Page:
Alcohol Monitors Being Used for Treatment Instead of Punishment

By: Sarah Snyder
NewsWest 9

Until now they've been used for punishment, but one West Texas county found a new use for the SCRAM or alcohol monitoring unit. Not only is it helping keep offenders honest but it's giving a second chance to the one's using it for treatment.

It's a high tech gadget but chances are you don't want the hefty ankle-wear around your leg.

"It always have to be in contact with your skin, so as the alcohol leaves your skin, it shows up in the monitor," Carolyn Jones, Director of Andrews Corrections, said.

The SCRAM has been used to make sure anyone with an intoxication charge doesn't hit the bottle before they head to trial. But in Andrews County, the District Judge and Corrections Director created a new program using the punishment bracelet for treatment.

"I'm not sure that there are other counties that fund the monitors," Jones said. "We have been so fortunate with Andrews County because to be able to use the monitors as a treatment tool instead of just sanctions or pretrial."

And their success is impressive. They've never had a re-offender.

"I personally feel like we have more success when people realize that this is a help for them," Jones said. "It's not a sanction. It's more of a help for them, to give them more sober time."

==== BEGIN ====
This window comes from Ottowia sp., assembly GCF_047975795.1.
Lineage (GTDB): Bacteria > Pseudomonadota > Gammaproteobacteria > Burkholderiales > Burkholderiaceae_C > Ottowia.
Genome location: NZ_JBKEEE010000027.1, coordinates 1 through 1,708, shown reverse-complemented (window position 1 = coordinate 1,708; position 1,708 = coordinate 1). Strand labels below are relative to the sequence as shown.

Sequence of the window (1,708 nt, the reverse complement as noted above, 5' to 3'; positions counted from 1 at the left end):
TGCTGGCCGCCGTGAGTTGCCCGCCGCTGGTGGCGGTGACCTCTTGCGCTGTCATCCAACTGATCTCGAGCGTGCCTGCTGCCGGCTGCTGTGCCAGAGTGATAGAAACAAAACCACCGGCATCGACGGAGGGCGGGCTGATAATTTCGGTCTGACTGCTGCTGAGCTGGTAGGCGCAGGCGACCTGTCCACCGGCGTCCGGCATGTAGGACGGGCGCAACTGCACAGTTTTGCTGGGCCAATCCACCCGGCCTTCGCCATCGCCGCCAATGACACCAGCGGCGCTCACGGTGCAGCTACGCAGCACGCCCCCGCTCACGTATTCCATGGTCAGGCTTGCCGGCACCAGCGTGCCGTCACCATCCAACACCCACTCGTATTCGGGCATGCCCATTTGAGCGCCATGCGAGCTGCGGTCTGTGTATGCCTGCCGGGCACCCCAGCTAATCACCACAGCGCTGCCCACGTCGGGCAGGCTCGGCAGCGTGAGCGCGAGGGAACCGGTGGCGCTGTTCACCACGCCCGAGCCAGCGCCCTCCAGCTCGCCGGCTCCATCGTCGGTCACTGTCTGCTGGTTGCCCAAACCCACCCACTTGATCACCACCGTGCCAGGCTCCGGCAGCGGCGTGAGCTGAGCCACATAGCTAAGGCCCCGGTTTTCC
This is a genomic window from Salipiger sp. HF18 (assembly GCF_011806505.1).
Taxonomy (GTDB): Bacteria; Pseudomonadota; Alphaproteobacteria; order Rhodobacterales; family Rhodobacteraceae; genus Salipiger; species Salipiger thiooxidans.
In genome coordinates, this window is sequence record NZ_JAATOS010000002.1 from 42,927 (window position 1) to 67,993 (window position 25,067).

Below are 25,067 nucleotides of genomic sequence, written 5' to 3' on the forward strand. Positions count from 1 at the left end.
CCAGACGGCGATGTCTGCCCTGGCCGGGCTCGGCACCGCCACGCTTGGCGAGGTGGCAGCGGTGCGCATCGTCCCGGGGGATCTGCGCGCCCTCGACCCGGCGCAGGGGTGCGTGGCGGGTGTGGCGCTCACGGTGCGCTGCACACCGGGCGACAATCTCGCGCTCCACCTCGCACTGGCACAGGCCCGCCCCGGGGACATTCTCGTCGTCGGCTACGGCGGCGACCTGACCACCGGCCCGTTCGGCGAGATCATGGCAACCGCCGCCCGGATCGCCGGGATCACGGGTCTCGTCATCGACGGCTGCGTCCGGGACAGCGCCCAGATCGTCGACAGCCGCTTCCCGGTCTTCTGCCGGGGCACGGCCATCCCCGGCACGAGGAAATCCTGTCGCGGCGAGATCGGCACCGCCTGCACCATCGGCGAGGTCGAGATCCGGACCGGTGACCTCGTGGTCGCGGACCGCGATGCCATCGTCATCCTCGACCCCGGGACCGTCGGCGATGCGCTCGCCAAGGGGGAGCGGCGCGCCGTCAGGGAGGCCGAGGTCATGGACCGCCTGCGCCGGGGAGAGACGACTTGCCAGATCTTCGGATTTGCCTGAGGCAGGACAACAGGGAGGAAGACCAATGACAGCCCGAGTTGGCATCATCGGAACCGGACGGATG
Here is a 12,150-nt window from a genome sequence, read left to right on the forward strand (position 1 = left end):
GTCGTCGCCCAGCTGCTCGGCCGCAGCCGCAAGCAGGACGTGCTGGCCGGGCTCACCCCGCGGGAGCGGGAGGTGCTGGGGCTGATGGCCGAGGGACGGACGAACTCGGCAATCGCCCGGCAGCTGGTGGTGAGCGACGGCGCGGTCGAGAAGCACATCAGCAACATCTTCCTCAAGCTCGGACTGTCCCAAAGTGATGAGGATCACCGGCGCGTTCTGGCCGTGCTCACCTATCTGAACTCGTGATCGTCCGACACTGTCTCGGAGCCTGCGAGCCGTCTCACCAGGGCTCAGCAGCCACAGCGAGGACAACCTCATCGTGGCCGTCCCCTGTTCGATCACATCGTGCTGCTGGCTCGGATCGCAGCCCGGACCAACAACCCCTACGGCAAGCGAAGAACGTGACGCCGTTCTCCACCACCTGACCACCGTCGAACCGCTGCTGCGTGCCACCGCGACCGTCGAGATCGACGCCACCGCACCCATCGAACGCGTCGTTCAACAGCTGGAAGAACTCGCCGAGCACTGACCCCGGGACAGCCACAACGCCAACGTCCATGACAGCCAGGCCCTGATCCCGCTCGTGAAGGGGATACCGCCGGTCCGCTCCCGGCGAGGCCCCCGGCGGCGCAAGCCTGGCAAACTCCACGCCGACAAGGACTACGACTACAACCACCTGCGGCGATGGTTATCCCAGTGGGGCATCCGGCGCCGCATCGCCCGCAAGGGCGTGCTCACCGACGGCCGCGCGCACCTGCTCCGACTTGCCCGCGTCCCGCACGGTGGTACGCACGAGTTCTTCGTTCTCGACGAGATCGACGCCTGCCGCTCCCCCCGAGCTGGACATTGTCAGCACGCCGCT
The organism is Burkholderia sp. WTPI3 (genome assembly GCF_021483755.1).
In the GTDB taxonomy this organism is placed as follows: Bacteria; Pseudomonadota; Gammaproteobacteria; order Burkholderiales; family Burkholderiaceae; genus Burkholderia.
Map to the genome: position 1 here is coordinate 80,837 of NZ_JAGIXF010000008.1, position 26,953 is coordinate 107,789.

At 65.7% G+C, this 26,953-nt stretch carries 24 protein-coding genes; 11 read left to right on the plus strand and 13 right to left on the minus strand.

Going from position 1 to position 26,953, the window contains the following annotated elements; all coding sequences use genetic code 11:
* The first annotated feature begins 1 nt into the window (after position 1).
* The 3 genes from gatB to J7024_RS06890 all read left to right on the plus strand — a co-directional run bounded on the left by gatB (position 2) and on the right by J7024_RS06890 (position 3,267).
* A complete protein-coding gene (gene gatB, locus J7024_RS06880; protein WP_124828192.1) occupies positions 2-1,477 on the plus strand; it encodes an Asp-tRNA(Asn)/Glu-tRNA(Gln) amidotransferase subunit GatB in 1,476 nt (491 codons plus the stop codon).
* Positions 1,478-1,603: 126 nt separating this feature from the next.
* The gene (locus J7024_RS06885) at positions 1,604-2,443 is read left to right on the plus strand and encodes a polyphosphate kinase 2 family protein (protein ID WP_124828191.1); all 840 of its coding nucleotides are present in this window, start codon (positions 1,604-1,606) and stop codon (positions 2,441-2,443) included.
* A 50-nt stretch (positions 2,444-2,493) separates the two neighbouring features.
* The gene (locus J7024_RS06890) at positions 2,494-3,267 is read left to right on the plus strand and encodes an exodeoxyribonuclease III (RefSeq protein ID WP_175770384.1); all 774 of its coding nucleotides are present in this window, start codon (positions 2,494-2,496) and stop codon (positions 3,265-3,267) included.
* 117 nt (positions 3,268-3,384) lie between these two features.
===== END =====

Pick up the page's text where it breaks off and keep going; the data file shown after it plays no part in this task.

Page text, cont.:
While some of the wearer's may be court-ordered to keep it on their foot, others are using it for 3-12 months after completing the treatment program keeping themselves in check and consequently protecting all those other drivers on the road.

"It's a good feeling for us because we feel like we've helped people. That's what we're here for," Jones said.

NewsWest 9 also spoke with the Andrews District Judge James Rex, and he said these SCRAM units are the number one tool for probationers. Not only are they a safe-guard for other drivers on the streets, but they also allow the wearer to be able to continue-on as a member of society until they go to trial.

There's such a big need for those units that during the last month, the county commissioners added an additional $5,000 to the program making it a $15,000 operation.